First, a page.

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Answer on Algebra Question for sanches

Question #16870
Show that, if A = R[x] where R is a commutative ring, then for f =(sum: i)a_ix^i ∈ A: f ∈ U(A) ⇐⇒ a0 ∈ U(R) and ai is nilpotent for i ≥ 1.
Expert's answer
The “if” part is clear since, in anycommutative ring, the sum of a unit and a nilpotent element is always a unit.
For the “only if” part, a rather slick proof using basic commutative algebra
(mainly the fact that the intersection of prime ideals in R is equal toNil(R)). For the sake of completeness, let us record below a proof thatuses a “bare-hands” approach, accessible to every beginning student in algebra.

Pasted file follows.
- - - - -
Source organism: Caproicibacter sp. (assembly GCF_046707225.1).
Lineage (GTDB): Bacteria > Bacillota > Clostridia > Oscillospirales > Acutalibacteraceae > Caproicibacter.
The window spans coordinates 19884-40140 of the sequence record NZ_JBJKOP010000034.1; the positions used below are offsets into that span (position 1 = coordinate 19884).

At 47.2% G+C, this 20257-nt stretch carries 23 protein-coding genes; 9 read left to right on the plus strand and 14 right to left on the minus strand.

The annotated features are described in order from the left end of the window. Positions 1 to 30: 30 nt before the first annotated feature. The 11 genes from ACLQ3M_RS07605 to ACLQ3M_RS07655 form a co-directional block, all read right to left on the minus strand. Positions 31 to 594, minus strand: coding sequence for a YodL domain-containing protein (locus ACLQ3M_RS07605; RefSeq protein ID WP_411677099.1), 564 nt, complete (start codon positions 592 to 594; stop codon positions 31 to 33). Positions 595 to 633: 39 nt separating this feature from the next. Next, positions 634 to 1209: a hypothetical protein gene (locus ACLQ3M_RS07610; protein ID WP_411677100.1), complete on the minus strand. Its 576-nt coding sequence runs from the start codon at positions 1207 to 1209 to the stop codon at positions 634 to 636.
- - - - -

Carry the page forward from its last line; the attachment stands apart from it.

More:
Assume that f ∈ U(A). It is easy to see that a0∈ U(R). We are done if we can show that an is nilpotent in casen ≥ 1 (for then f − anxn is also a unit, andwe can repeat the argument). Let I = {b ∈ R : antb = 0 forsome t ≥ 1}.
Say fg = 1, where g = b0+ · · · + bmxm ∈ A. We claim that bi ∈ I for every i. If this is the case, there exists t≥ 1 such that antbi = 0 for all i,and so ant = f ant g =0, as desired. The claim is certainly true if i = m. Inductively,if bi+1, . . . , bm ∈ I, then, comparing the coefficients of xn+iin the equation fg =1, we have anbi + an−1bi+1+ an−2bi+2 + · · ·= 0. For s sufficiently large, we then have as+1nbi = −an−1asnbi+1−· · · = 0, so bi ∈ I as claimed.

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